Wrongful death is when one person is killed by another person’s misconduct, wrongful action, or negligence. Common examples include car accidents that occur because of negligence.
In the state of California, cases of wrongful death are treated as civil cases and therefore differ from criminal cases involving homicide, which usually result in punishment (fines or imprisonment).
In wrongful death cases, the deceased could have been killed intentionally or accidentally. The important thing for wrongful death cases is that you are able to prove the existence of a few elements: that a duty of care existed, that the Defendant breached duty of care was breached, and that the wrongful action directly caused the death of the Plaintiff’s loved one.
Who can file a wrongful death case?
According to California’s wrongful death statute, the following people can file a wrongful death lawsuit: the decedent’s surviving spouse (or domestic partner); the decedent’s surviving children; the grandchildren of any deceased child of the descendent.
Parents and siblings can only file a lawsuit when the dependent does not leave behind a spouse, children, or grandchildren. If other individuals can prove they were financially dependent on the deceased, they may also be able to file a wrongful death suit. Putative spouses — a spouse in every sense but legally — and their children and stepchildren may also file wrongful death claims if they can prove they were financially reliant on the deceased.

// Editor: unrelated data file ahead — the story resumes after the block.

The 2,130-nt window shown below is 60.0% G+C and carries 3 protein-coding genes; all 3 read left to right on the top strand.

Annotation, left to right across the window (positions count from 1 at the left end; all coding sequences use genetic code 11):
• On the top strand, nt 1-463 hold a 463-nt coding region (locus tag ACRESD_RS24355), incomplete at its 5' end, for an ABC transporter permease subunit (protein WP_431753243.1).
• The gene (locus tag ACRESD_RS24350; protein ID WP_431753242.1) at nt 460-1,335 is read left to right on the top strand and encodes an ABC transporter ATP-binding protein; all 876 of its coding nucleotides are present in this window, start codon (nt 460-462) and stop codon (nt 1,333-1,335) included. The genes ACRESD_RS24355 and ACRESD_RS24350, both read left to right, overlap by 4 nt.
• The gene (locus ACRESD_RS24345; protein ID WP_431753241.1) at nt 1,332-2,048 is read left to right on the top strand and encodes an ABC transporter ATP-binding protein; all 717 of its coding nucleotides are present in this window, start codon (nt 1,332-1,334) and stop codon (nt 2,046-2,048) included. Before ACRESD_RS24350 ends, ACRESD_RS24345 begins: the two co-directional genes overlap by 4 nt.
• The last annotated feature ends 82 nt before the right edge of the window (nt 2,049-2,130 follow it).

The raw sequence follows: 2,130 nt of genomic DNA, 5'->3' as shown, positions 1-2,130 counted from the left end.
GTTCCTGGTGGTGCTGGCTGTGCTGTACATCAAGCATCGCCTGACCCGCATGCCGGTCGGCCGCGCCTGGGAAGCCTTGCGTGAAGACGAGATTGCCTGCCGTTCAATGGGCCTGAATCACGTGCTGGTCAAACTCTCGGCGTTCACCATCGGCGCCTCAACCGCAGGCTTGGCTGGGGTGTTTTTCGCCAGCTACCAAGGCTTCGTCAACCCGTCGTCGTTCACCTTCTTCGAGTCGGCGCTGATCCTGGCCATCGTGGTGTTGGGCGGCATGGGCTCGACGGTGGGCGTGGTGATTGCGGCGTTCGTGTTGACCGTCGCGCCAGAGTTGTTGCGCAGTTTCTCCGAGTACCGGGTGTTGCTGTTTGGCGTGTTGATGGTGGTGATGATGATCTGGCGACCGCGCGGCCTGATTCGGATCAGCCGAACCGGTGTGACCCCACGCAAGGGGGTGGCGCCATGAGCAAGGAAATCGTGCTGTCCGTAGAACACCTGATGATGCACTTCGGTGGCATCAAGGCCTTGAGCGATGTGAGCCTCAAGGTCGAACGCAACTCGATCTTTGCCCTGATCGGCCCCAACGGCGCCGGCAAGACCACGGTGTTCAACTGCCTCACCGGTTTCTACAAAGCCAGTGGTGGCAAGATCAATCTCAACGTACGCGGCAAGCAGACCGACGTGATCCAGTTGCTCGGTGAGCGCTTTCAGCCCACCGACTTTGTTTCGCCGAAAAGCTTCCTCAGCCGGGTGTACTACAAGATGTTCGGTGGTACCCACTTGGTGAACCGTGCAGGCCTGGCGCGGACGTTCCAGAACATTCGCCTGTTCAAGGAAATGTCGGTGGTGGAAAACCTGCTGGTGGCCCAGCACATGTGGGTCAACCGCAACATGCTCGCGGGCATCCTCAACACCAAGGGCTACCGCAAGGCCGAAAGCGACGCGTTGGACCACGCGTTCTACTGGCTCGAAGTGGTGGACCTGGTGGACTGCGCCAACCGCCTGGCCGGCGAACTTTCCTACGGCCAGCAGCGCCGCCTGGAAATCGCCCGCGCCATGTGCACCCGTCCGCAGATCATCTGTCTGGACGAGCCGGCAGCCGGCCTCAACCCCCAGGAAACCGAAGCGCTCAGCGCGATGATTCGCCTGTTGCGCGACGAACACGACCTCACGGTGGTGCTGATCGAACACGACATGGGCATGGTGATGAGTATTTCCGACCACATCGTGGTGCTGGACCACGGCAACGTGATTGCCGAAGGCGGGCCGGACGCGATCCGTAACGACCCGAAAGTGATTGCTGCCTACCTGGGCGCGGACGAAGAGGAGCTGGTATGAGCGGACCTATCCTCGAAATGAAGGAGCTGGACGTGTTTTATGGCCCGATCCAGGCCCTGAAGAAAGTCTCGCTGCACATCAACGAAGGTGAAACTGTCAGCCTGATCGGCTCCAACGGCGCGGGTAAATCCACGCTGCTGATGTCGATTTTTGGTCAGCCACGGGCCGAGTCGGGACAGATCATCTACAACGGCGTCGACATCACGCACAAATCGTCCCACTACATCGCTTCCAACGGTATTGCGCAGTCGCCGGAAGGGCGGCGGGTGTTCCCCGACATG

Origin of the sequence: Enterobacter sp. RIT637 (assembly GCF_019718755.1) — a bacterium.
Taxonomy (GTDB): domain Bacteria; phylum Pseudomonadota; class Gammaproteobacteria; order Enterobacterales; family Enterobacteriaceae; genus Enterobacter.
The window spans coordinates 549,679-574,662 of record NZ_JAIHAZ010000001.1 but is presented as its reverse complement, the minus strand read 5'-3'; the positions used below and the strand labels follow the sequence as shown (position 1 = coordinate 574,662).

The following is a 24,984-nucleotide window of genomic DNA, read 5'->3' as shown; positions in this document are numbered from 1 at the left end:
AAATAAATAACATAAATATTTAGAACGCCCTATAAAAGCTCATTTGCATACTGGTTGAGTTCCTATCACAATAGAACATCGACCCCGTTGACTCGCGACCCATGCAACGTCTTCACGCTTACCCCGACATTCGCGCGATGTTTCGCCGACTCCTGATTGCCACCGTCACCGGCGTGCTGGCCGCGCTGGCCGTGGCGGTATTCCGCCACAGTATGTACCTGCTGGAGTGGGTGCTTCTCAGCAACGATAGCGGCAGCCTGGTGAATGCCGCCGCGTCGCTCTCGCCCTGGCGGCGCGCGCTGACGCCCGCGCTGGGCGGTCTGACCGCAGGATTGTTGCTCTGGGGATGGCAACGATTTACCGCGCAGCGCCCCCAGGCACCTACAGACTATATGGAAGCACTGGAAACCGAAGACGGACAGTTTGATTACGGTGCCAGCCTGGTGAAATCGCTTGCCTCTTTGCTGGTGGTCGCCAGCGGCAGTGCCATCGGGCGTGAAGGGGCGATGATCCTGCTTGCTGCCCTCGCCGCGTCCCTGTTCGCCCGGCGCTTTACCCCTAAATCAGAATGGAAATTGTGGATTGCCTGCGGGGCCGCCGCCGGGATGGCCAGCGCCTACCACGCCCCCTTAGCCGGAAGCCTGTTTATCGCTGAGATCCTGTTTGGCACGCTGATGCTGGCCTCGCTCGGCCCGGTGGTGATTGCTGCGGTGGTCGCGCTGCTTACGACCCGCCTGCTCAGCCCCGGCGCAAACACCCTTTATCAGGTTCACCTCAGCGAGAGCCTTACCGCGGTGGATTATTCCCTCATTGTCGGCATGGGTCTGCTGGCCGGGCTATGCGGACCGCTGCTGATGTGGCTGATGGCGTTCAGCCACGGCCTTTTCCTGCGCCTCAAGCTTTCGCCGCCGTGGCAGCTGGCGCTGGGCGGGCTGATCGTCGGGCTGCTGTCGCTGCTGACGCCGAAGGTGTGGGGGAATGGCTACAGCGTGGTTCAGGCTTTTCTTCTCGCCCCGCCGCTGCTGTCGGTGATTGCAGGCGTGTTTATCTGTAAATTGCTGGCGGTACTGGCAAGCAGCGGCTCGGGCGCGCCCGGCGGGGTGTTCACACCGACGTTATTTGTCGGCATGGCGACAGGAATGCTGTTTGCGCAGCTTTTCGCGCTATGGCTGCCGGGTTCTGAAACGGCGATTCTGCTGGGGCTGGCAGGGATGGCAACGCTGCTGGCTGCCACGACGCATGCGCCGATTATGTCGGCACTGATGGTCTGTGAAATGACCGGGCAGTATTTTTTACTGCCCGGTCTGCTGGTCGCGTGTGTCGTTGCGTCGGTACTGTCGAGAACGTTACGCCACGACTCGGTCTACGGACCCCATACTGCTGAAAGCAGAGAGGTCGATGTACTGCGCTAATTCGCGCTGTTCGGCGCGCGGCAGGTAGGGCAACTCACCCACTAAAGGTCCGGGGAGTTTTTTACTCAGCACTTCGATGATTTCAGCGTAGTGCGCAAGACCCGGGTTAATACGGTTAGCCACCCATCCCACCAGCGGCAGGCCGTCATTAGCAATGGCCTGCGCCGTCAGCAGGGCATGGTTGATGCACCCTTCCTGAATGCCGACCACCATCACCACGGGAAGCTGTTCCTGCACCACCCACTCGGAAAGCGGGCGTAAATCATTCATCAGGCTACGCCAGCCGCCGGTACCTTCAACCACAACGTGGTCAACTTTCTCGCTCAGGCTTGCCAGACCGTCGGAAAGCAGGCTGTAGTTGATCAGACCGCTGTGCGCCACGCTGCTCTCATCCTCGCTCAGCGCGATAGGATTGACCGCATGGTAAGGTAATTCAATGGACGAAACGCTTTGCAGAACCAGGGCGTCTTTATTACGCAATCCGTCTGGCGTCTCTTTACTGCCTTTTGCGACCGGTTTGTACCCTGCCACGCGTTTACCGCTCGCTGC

What are the damages in a wrongful death case?
In cases of wrongful death, damages are filed to get compensation for living without the deceased person. They might cover lost earnings, funeral and burial expenses, and emotional support needed for dealing with the loss of a loved one. The family may also receive compensation for the value of the services provided by the deceased.
Some non-economic damages include the loss of the descendant’s “love, companionship, comfort, care, assistance, protection, affection, society, and moral support,” according to the state of California.
What is the statute of limitations for a wrongful death case?
A statute of limitations determines how long you have after the accident to start legal proceedings. In California, victims of wrongful death cases have two years from the date of the decedent’s death to file a suit.
The death of a loved one is a tragic, emotionally overwhelming event, and one you do not have to struggle with on your own. If you have lost a family member because of someone else’s misconduct or negligence, do not hesitate to contact us today for assistance.
To speak with an attorney about your case at no charge, reach out to us today.